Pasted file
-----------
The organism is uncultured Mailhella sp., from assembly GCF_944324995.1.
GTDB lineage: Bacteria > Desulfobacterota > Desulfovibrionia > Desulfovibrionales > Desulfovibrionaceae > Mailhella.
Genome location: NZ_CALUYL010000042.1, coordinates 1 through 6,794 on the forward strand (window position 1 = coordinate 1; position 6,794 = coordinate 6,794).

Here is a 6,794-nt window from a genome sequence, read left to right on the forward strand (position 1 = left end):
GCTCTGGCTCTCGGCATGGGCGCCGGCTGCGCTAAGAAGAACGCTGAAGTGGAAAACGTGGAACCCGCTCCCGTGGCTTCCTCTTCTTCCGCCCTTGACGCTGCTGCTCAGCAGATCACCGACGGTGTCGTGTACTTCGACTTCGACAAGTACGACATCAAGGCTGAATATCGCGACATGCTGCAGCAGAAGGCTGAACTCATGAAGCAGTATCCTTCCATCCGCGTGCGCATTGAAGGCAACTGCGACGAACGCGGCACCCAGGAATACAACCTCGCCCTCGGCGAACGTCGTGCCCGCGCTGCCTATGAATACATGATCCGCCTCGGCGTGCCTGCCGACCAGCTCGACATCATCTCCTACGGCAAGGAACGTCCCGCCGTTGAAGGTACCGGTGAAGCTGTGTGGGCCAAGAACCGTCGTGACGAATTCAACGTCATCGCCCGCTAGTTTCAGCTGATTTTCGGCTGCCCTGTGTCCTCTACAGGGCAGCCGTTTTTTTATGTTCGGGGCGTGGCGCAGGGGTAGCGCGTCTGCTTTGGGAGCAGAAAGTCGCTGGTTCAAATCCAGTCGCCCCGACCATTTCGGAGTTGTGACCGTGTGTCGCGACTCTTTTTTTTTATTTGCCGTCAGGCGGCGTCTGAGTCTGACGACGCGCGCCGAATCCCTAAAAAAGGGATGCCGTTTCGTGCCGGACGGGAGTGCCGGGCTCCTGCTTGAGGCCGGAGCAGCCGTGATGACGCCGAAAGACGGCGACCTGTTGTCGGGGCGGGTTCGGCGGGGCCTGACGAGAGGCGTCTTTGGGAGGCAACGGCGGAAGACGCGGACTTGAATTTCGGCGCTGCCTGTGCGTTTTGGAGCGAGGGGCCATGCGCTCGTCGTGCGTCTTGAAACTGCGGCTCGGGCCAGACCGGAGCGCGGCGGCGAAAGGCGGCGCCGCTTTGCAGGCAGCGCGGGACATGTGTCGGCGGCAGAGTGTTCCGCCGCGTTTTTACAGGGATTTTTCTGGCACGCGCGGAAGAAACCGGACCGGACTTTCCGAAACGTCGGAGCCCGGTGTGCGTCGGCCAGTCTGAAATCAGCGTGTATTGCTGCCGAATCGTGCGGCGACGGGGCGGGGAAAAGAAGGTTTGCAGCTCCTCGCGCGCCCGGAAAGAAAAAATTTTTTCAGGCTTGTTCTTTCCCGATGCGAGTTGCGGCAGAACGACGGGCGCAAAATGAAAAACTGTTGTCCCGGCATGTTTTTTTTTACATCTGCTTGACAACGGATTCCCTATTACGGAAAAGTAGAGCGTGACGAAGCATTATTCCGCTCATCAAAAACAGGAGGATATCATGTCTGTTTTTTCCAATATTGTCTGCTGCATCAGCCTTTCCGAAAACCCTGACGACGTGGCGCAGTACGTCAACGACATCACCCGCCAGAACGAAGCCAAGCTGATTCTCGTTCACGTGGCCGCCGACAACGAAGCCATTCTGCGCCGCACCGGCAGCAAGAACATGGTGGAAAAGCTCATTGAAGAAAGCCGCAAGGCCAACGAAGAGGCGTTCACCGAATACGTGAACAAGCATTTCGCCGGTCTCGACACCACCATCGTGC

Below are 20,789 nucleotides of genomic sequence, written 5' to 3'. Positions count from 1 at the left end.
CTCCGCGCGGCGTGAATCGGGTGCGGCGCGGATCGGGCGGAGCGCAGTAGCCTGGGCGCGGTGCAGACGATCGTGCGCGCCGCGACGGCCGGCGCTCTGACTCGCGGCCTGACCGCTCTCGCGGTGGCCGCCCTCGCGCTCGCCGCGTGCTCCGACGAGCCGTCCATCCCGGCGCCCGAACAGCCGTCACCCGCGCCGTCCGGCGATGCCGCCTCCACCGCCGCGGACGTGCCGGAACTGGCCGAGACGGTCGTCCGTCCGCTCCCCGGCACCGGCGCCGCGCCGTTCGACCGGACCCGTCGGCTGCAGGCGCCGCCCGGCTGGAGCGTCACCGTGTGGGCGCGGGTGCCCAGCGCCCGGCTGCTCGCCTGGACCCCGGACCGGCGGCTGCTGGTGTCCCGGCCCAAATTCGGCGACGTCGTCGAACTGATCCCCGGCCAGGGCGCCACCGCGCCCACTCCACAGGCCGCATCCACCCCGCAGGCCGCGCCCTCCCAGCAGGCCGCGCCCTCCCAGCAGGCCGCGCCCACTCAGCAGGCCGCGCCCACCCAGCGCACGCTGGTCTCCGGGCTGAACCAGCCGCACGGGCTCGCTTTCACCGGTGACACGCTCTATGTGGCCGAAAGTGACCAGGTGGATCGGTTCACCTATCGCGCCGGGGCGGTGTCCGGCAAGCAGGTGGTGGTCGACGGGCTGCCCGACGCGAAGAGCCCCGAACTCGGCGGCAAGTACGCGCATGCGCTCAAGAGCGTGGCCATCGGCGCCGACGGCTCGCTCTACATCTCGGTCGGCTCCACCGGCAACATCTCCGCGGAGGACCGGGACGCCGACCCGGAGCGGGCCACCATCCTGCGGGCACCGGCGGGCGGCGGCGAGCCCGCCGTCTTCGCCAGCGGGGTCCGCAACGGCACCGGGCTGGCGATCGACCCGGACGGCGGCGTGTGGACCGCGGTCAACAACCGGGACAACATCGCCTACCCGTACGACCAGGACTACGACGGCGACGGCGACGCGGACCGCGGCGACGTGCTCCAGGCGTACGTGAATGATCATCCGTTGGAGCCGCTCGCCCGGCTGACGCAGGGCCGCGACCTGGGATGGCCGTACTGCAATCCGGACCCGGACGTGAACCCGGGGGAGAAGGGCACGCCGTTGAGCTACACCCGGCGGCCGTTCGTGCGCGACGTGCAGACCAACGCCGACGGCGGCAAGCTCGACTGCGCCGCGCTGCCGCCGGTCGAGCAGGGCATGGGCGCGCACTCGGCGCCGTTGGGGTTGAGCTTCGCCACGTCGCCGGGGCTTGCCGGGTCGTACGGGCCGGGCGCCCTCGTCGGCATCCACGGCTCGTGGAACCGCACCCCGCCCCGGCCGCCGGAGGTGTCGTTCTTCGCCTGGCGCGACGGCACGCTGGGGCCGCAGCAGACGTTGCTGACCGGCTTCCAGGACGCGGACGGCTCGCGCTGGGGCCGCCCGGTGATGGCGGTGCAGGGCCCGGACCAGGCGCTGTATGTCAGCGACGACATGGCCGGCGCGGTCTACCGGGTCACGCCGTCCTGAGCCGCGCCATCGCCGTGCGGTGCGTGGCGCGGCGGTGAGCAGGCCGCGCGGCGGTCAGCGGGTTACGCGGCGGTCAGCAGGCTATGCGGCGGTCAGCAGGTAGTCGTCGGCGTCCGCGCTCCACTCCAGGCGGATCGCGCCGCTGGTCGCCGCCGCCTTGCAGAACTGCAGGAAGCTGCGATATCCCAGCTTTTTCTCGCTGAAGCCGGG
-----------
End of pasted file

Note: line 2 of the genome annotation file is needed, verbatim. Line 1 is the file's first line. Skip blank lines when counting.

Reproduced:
GTDB lineage: Bacteria > Desulfobacterota > Desulfovibrionia > Desulfovibrionales > Desulfovibrionaceae > Mailhella.